Wednesday – Bodenham Lake – The vibrancy of the vegetable kingdom slips away even though by our reckoning summer has a couple of months to go. Berries are turning red on a Dogwood and a few Blackberries are darkening towards purple. Hips are forming on the Dog and Field Roses and haws on the Hawthorn. Traveller’s Joy or Old Man’s Beard is only just coming into flower. Clouds drift southwards and a breeze still blows. Both Great Spotted and Green Woodpeckers call as does a Common Buzzard in the distance. Small hover-flies, the Marmalade Hover-fly, Episyrphus balteatus visit the lilac Teasel flowers. There is still a scattering of yellow across the meadow but it is now one of the daisy family, Rough Hawkbit, I think, which looks rather like a dandelion,that has replaced the buttercups. Another hover-fly, Pied Hover-fly, Scaeva pyrastri, feeds on the yellow disk. Nearby one of the Colletes bees, mining bees is feeding one of the last Field Buttercups. Another yellow flower is Yellow-wort, Blackstonia perfoliata, named after the apothecary and botanist, John Blackstone (1712-1753), whose leaves are joined in pairs around the stem. A Common Green Grasshopper sits on a leaf before dropping down into the grasses below. Agrimony, Selfheal, Centaury, Red and White Clovers make up the rest of the flowers across the meadow. Robins feed on the ground in the copse, Chiffchaffs in the trees. A very brightly marked juvenile Redpoll is in the trees. The scrape is quiet again, just a pair of Mute Swans and a pair of sleeping Mallard. Indeed the whole lake is peaceful as there are only a few Canada Geese present. A dozen or more Cormorants are in the trees, including several white-breasted juveniles. The Tufted Duck numbers are rising. A juvenile Great Crested Grebe glides among dull brown Mallard, all the drakes in eclipse now. Mute Swans are scattered around the water. Coot are present in fair numbers. An adult Great Crested Grebe is in the western end. A pair of Sand Martins are feeding over the water. A Grey Heron preens on a fallen Willow branch that lays over the water. St John’s Wort and Black Knapweed on the slope in front of the hide are losing their colours and turning brown. A Reed Warbler makes a half-hearted attempt at a song. A Jay flies out of the trees on the island and immediately back into them again. Thistledown floats through the air like snow. Back out on the meadow the sun is shining. A ladybird, a damselfly, a Gatekeeper and a Common Blue are on the thistles by the hedgerow. Apples are getting larger in the orchard but still not ready to eat.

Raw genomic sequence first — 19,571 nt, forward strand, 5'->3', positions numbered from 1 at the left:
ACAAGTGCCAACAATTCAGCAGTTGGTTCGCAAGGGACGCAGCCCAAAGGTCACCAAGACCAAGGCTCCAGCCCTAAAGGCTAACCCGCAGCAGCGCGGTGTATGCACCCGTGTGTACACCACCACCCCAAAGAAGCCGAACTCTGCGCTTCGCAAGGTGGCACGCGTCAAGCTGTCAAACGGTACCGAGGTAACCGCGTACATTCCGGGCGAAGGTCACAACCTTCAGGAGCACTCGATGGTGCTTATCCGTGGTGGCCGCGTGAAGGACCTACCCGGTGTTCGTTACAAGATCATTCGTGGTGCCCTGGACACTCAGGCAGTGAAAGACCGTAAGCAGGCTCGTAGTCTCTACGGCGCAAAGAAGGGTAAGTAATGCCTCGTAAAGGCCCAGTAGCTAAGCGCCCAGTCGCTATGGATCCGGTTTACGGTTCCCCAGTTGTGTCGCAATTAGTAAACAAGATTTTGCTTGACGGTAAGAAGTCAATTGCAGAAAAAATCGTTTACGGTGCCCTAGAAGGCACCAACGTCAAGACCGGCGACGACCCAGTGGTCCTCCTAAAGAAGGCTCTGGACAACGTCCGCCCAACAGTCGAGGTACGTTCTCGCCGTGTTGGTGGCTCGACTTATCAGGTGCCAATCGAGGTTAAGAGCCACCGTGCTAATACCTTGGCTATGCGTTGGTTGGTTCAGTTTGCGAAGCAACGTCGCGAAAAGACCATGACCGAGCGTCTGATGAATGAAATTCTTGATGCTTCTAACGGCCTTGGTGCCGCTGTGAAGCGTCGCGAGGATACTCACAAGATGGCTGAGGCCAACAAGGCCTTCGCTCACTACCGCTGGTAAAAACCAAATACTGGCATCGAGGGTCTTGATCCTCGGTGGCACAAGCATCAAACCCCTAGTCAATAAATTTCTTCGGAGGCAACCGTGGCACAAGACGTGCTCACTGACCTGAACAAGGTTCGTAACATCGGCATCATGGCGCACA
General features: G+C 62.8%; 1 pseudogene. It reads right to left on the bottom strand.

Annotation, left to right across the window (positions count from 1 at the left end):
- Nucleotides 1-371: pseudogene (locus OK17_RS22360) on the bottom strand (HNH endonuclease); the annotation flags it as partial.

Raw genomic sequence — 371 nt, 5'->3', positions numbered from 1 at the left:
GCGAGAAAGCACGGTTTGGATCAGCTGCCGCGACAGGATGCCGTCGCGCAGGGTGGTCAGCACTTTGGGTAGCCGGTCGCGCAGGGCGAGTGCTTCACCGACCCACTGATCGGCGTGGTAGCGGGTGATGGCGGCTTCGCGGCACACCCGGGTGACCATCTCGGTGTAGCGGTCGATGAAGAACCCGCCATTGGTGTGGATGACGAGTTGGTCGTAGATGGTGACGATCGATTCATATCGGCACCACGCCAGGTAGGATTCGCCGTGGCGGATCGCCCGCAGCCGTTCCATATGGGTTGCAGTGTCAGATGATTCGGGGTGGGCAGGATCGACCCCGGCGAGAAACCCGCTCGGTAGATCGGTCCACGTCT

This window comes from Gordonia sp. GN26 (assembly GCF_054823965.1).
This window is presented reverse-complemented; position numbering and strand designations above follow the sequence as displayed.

Thursday – Bewdley – A busy Georgian market town on the banks of the River Severn in Worcestershire. The road drops down from Callow Hill in the Wyre Forest to the town. Houses have spread up the hillside, some older buildings but many new including a long row of apartments in a terrace that fits in with the Georgian heritage of the town. Through the Welch Gate, now just a building with a rounded corner remains. Down to the river where we park and set off along the riverside walk. A metal plaque on a wall indicates the level of flooding over the years, the 1947 flood would have been well over my head and November 2000 would have been close. The original settlement was called Wribbenhall and stood on the eastern bank of the Severn by an important fording place. It is likely this ford was in use in pre-Roman times, Bronze Age implements have been dredged from the river and Mesolithic finds from a site to the north of the town. Wribbenhall was recorded in the Domesday Book as being part of the manor of Kidderminster. The west side of the river was given to Roger de Mortimer and at a slightly later date, Kidderminster was given to Manser Biset. The name Bewdley was first recorded in 1275 coming from Beaulieu, beautiful place. There was a ferry by 1336, a market by 1376 and was developing as an inland port. However, expansion really started in 1446/7 when the first bridge was built. Bewdley became a royal manor when Edward IV granted a charter (with special privileges and rights) in 1472 after, it is said, the bowmen of Bewdley had done great service at the Battle of Tewkesbury the previous year. Richard III ensured the town had a new bridge in 1483. The town flourished and even the Civil War had little impact on its prosperity. There was no serious decline until the early 19th century when the canal had been opened up at Stourport, creating that town and linking it with the industrial heartland of the Midlands. Bewdley was by-passed and many boats now left Bewdley, but some industry continued, such as brass and pewter, and Skey’s chemical works at Dowles. The Severn Valley Railway was built in the 1850s with a station for Bewdley on the Wribbenhall side, but this was too late to save the town from its downward slide and it would be a hundred years before the area found a new lease of life as a centre for tourism.